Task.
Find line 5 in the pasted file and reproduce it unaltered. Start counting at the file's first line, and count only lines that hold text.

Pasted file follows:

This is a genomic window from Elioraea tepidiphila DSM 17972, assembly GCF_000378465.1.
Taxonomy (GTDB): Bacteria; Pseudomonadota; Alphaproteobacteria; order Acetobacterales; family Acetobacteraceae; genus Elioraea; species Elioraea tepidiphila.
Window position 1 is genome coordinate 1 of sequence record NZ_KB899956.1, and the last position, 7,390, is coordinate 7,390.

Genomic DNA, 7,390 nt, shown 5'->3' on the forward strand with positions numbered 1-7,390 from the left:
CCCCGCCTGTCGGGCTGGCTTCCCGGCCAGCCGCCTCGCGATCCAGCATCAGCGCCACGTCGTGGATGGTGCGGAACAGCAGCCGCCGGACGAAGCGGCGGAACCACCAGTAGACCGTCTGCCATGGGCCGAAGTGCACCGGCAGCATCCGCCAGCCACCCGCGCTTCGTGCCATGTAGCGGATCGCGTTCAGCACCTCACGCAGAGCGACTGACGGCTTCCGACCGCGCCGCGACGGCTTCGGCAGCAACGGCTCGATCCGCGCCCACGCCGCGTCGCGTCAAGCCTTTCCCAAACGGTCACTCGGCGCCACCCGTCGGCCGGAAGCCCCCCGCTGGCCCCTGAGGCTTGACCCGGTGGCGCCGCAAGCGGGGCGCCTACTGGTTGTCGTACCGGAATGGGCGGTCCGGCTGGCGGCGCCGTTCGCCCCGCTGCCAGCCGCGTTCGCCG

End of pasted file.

CCCCGCCTGTCGGGCTGGCTTCCCGGCCAGCCGCCTCGCGATCCAGCATCAGCGCCACGTCGTGGATGGTGCGGAACAGCAGCCGCCGGACGAAGCGGCGGAACCACCAGTAGACCGTCTGCCATGGGCCGAAGTGCACCGGCAGCATCCGCCAGCCACCCGCGCTTCGTGCCATGTAGCGGATCGCGTTCAGCACCTCACGCAGAGCGACTGACGGCTTCCGACCGCGCCGCGACGGCTTCGGCAGCAACGGCTCGATCCGCGCCCACGCCGCGTCGCGTCAAGCCTTTCCCAAACGGTCACTCGGCGCCACCCGTCGGCCGGAAGCCCCCCGCTGGCCCCTGAGGCTTGACCCGGTGGCGCCGCAAGCGGGGCGCCTACTGGTTGTCGTACCGGAATGGGCGGTCCGGCTGGCGGCGCCGTTCGCCCCGCTGCCAGCCGCGTTCGCCG